ONO Newsletter February 2022


Wednesday March 9th, 1200 UTC

(7.00am New York & Toronto, 9.00am Buenos Aires, 12.00 noon London, 1.00pm Amsterdam & Copenhagen, 2.00pm Cape Town, 9.00pm Tokyo, 11.00pm Sydney, etc…)

Come and join us for our first shop talk of the year.

It is a constant challenge when dealing with events and people that are fringe, minority, unsupported by the facts or deliberately misleading.

Do we cover them and, if so, how and why do we cover them?

Our first shop talk for 2022 will discuss several recent examples of this.

In the US, Steve Inskeep of NPR recently conducted a telephone interview with former president Trump.  It was the first time in six years that Mr Trump agreed to an interview with NPR.

It was a rigorous and well-regarded interview, but it also inevitably provided a platform for Trump to continue to spread a number of lies and distortions, leading some to ask whether he should have been interviewed at all.

You can find a transcript of that interview here as well as an example of some criticisms of it here.

Meanwhile in the UK, BBC Director of Editorial Policy and Standards, David Jordan, was giving evidence to a House of Lords Committee on whether, among other things, fringe or extreme views should be covered and how they should be covered. You can read his evidence here (the most relevant parts for us are around page 4 and pages 9-10) and you can also see some of the discussion it generated here.

Finally, the issue of dealing with anti-scientific arguments in the midst of the coronavirus epidemic has challenged us all. George Claassen in Sth Africa, who has great experience both as an ombudsman and a science journalist, shares this piece about how to approach the problem.

In summary, there is much to talk about, and I have no doubt our members will have experiences, observations and insights of their own to share on this timely and important  challenge.

So mark it in your diary, and join us via Zoom on Wednesday March 9th.

I will send a reminder closer to the time, but the Zoom link if you want to save it now will be:

https://us02web.zoom.us/j/81255893472?pwd=R1ZCN1JGWFRYOWRBdkwvR1dtMC9EQT09 Meeting ID: 812 5589 3472 Passcode: 999546


Nothing seems to attract as much passion and argument as the issue of bias in the news media. As ombudsmen and standards editors, it makes up a significant part of our daily work.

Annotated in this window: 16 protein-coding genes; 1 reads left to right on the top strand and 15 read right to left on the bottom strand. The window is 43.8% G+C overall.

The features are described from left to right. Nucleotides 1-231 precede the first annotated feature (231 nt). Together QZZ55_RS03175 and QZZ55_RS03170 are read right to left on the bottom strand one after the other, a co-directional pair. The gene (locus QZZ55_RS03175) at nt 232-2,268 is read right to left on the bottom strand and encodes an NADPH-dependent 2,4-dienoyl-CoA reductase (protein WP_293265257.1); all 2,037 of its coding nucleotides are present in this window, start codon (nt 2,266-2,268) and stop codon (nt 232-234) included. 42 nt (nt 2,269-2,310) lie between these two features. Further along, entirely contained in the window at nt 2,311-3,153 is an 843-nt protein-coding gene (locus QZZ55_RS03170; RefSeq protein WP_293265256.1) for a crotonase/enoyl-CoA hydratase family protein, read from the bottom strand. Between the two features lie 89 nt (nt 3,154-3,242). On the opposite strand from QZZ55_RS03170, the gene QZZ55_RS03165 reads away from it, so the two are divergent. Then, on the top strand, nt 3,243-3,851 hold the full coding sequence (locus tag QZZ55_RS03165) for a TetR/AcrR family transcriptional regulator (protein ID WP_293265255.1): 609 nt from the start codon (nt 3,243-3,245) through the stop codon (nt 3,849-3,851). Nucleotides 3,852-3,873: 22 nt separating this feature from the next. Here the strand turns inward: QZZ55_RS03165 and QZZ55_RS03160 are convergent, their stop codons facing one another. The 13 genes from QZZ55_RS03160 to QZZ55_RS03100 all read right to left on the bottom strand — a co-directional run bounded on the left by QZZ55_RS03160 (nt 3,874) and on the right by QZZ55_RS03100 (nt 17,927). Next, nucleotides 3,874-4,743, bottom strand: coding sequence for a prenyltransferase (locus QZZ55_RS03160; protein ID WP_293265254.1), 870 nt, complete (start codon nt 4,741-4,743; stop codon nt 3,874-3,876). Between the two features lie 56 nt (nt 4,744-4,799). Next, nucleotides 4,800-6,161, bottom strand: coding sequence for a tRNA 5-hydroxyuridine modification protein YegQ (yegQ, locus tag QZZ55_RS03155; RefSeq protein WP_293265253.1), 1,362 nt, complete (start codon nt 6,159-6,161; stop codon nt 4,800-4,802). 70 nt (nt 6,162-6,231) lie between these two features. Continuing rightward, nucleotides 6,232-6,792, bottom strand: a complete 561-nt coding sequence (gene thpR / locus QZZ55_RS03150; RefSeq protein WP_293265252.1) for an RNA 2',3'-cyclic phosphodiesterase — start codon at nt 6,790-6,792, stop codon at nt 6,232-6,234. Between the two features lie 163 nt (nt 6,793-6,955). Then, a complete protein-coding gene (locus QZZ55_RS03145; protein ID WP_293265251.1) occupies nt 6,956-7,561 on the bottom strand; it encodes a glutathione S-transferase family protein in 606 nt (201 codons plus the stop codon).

Here are two recent discussions that shed light on the issue in different ways.

In Canada, ONO Vice President and CBC Ombudsman Jack Nagler participated in a fascinating discussion about whether it is ever possible to eliminate unconscious bias, and why it matters.

You can listen to it here.

Meanwhile, in the US, a deeper dive on one key element of bias in the news.

So much of the risk around bias in news coverage is not so much what you say, but the way you say it.

This issue was touched upon in a recent newsletter from NPR, and it makes for interesting reading.


“google facebook” by stockcatalog is licensed under creative commons

What impact do the major online platforms have on journalism, and specifically on the business models for journalism? What should be done about it?

Australia has decided that the big platforms should pay for their use of news content, and the money should go to the news providers to help support journalism jobs.

Here’s a good summary of what the government there has done.

It’s a policy that is not without its critics.

Here is a Neiman Labs article that says its bad policy that is at risk of being picked up and copied around the world.


ONO President Margo Smit, a well-credentialled and courageous investigative journalist in her own right, has just been appointed to the jury of the prestigious UNESCO/Guillermo Cano World Press Freedom Prize for the next 3 years.

The prize is awarded each year to a person, organization or institution that has made a notable contribution to the defence and/or promotion of press freedom anywhere in the world, especially if risks have been involved. Last year’s winner was Maria Ressa from the Philippines.

You can read more about the prize here.


  • Review of Estonian election coverage gives it the thumbs up
  • A round up of reader reaction to covid coverage at the Toronto Star
  • A new book about Anne Frank prompts some reflections on embargoes
  • Danish Radio deals with the complex and sensitive issue of reporting on gender
  • The issue of how to train dogs causes plenty of controversy on Czech Radio


A new year means it’s time to pay your ONO membership fee. Those of you who are yet to pay will be receiving a reminder in the coming weeks. We use the funds to cover off our basic expenses, maintain our website, plan for future conferences and organise our regular shop talks. Thanks again to everyone for your support in our work.

Margo Smit                                                                                                            Alan Sunderland ONO President                                                                                                ONO Executive Director
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